You know a wise man once said nothin’ at all – Drake

Most of what I write about usually comes to me in one of two ways.

Sometimes I randomly start thinking about a topic. I then start to notice a bunch of related things that enforce or help shape my thinking on it. And then I write it up (which also helps further shape my thinking on it).

However sometimes it works the other way. I notice a bunch of related things over time and I start to think about it more. I gradually realise the importance of it and develop a view on it. And then I write it up.

This post is no different.

About a month ago, Jason Fried posted a couple of tweets:


I LOVE the “24 hours must pass before anyone can comment” concept. I’ve lost count of the amount of times I’ve rushed a reply to an email or social media post because I wanted to get my opinion in early. I’ve almost always come to regret not taking longer to think it through and post a more informed response.


This doesn’t even need me to elaborate. I’d bet it’s true for us all.

Last month, Pusha T and Drake had a bit of back and forth, which ended in Pusha T putting out a scathing diss track, The Story Of Adidon. He crossed a line even for rappers (unearthing Drake was hiding a child, insulting his parents, poking fun at his producers Multiple Sclerosis etc.) So, everyone grabbed their popcorn and waited eagerly for Drake to respond even harder.

But, nothing…. Complete silence.

And then a rumour surfaced that Drake had made a career ending diss track, but was apparently talked out of releasing it. At the time, I couldn’t see why Drake didn’t hit back harder. It’s not like he doesn’t know how.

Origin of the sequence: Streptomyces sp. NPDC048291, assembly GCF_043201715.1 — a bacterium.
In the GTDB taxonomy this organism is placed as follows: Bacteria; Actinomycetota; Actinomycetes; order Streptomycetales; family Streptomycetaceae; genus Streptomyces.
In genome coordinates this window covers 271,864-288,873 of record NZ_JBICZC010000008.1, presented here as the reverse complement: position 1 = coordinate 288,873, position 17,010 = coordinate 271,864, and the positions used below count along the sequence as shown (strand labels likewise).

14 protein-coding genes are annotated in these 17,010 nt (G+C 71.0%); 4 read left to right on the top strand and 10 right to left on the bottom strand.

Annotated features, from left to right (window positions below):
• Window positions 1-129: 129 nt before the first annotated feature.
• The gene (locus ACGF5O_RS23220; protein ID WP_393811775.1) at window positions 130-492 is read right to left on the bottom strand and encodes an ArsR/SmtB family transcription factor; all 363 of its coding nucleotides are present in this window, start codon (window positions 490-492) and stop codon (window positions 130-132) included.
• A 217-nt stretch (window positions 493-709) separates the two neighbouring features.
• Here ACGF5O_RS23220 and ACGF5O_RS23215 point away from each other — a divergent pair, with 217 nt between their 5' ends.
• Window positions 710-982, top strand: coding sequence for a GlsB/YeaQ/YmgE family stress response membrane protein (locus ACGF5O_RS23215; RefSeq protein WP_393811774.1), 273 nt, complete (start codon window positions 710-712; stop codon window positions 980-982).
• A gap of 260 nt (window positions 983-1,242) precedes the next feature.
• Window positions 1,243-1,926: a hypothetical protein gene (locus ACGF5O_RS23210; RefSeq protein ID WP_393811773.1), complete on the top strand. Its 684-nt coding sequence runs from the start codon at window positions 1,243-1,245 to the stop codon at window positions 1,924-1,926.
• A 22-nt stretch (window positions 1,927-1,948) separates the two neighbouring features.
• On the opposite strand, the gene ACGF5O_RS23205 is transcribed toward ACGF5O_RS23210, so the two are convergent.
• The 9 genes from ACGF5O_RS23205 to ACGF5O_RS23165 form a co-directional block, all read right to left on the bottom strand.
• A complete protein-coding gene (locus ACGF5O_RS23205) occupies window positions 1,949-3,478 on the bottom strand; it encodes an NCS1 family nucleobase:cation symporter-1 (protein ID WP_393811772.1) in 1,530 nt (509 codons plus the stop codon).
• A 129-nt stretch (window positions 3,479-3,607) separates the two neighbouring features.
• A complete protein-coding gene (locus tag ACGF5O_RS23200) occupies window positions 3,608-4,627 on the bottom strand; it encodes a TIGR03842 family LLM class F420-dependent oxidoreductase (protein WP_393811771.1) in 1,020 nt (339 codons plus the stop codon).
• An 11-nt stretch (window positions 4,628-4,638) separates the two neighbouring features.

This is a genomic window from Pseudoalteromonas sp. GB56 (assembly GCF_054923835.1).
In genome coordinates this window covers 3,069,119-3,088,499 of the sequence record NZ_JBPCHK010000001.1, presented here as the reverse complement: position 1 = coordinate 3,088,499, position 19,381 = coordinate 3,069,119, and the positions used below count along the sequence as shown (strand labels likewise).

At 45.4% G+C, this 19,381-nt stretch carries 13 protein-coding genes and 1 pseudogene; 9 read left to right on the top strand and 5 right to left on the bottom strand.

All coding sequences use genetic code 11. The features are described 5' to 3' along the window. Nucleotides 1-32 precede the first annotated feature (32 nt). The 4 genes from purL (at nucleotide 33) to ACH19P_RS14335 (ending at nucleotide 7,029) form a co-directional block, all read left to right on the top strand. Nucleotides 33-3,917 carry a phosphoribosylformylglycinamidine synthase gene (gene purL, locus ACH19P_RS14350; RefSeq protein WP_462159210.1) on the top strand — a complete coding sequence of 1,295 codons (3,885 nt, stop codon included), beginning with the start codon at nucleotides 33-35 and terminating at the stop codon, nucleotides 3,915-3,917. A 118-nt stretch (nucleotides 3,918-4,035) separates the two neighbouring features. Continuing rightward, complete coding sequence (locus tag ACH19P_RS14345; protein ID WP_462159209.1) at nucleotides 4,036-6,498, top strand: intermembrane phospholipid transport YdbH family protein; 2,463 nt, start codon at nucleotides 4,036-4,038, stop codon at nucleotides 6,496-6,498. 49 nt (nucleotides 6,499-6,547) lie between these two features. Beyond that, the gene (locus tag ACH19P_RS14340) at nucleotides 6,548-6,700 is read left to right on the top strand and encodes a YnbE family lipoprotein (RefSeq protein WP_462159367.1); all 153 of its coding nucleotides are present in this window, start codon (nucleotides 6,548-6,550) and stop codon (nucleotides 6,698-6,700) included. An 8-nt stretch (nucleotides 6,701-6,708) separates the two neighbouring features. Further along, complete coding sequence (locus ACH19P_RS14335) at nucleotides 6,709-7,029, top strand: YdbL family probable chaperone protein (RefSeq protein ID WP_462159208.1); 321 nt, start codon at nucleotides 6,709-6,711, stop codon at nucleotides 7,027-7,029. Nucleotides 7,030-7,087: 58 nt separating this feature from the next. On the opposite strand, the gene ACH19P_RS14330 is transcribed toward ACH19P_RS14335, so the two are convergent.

Last week Drake released Scorpion, his fifth studio album. I’ve had it on repeat since it got released, I love it. He addresses a lot of the Pusha T situation, aswell as a bunch of other stuff in a super classy, ‘I’m the bigger man’ way.

In its first day of release, Scorpion broke Spotify’s one-day global record for album streams with 132.45 million streams (50 million plays greater than the previous record). It also broke Apple Music’s single-day record with 170 million streams (breaking his own previous record).

So, rather than rush into a nasty feud, Drake paused. His response was to put out better, and more popular music — where he addressed rumours and insults in a perfect, classy way.

He won.

The common theme, is that it’s better to respond, than to react.

You react when you act quickly. It’s often done without thinking, or at best, with part thinking. And it’s usually fuelled by whatever emotion is being triggered at that moment. When you react, it’s really easy to fuel a fire and make a situation worse.

But, you respond when you pause and take a step back. You let the initial emotion drift away and start to consciously think about what’s going on. You try and think about things from other people’s perspective. You work out the best way to respond or solve the problem. And then, you respond.

Responding doesn’t have to take days, or even hours. Sometimes it can be pausing for just a few seconds, and then rationally deciding your response. But, it can sometimes mean choosing not to respond for days or weeks whilst you find out more, and consider the best response. It really depends on the situation and urgency of the response.

I’m fairly good at choosing to respond instead of reacting when I’m at work. In fact, most of my recent roles, I’ve had to convince other people that they need to stop reacting, and instead respond with a longer term view to the solution. Of course, I still slip into reacting from time to time. But, most of the time when something goes wrong, I’ve learned to stay calm and properly figure out the root cause and how to best respond to it.

But, I’m terrible at it in my personal life. I’m too quick to react to things, and often end up regretting decisions or how I treat someone. It’s not as if I’m mean, but I think I could be a lot more understanding and compassionate if I forced a pause. I’m going to work on that. Work on being more patient.

It all comes down to patience, discipline and control. Hard things to master, but life changing when you get even somewhat good at them.

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